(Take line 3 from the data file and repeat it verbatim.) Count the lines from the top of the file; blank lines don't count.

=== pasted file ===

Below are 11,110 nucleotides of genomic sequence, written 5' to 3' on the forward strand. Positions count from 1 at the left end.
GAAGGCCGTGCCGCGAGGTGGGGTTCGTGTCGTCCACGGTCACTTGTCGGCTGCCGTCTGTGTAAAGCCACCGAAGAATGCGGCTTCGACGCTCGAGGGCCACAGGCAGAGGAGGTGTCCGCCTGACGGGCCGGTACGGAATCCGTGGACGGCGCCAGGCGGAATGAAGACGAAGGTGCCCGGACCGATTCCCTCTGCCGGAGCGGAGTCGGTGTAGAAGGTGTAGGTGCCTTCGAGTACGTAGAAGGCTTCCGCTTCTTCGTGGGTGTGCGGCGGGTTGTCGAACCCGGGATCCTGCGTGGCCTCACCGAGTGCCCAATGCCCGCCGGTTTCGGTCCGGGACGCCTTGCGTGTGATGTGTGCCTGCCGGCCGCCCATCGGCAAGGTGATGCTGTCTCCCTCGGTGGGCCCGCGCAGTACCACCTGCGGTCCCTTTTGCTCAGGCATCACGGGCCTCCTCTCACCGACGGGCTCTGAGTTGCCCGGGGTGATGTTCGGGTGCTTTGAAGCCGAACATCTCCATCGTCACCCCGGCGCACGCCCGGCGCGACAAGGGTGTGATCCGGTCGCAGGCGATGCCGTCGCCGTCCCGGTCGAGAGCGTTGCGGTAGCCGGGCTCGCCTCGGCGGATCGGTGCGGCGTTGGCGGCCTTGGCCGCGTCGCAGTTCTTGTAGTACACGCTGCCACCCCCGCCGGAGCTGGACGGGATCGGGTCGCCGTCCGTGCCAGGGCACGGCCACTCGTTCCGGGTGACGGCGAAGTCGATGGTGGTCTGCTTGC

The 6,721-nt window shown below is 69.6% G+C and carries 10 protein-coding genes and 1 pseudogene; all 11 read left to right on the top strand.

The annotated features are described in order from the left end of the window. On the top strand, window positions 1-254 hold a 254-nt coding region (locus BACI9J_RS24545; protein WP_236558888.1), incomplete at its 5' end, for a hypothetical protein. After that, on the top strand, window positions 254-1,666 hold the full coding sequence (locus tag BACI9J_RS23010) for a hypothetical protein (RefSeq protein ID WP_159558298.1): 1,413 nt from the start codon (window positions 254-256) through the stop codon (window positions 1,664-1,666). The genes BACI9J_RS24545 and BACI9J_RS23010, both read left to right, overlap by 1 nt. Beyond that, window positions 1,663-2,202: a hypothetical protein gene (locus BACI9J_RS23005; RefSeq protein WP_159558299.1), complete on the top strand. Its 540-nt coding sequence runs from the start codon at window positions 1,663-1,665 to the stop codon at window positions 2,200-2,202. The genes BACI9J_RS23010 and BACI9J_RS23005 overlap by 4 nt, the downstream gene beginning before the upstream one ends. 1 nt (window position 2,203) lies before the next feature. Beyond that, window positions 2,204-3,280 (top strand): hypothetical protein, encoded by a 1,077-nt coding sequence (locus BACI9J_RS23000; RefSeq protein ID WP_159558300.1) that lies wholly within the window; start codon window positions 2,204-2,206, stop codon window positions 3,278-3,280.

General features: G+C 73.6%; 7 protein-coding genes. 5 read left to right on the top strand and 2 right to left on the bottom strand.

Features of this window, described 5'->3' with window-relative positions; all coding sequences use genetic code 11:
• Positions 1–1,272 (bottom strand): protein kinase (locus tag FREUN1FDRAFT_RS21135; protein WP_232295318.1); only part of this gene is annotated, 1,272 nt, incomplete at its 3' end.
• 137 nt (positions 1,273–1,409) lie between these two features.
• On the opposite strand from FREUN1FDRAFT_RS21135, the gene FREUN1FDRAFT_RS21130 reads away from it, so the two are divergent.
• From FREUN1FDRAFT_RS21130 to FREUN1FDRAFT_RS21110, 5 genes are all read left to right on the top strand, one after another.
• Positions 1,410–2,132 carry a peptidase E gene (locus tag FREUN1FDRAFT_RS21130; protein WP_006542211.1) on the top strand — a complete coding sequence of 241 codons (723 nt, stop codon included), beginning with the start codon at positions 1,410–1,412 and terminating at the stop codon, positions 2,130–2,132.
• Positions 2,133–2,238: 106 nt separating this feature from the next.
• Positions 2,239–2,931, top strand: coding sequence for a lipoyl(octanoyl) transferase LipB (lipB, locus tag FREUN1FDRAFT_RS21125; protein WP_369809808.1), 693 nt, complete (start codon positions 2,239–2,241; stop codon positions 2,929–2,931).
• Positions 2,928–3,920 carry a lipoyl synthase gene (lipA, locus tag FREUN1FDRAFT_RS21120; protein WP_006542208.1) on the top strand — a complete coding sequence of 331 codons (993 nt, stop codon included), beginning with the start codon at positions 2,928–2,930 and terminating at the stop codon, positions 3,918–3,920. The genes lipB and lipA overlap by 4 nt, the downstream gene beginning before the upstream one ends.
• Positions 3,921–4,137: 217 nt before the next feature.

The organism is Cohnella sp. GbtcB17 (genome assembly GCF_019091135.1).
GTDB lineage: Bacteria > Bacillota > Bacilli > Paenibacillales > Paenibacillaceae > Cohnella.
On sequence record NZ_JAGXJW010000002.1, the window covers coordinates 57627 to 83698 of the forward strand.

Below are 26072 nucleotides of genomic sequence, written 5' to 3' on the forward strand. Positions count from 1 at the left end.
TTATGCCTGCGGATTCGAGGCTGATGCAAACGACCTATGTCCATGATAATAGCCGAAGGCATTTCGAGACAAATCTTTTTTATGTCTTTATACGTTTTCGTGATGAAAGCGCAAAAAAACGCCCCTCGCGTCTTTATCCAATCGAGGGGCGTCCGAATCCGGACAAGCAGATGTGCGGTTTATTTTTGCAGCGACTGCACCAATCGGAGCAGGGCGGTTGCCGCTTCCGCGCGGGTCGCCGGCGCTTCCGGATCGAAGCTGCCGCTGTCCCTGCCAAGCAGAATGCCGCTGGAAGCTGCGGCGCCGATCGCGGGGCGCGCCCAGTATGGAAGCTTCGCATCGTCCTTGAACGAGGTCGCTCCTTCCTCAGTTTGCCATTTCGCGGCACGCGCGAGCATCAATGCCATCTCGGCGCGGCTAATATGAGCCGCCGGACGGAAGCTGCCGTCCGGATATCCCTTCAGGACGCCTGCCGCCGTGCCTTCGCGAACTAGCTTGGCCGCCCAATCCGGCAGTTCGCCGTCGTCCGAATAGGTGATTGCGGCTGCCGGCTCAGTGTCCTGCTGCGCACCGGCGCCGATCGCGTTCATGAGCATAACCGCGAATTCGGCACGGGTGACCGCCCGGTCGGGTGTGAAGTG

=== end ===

The 6,721-nt window shown below is 69.6% G+C and carries 10 protein-coding genes and 1 pseudogene; all 11 read left to right on the top strand.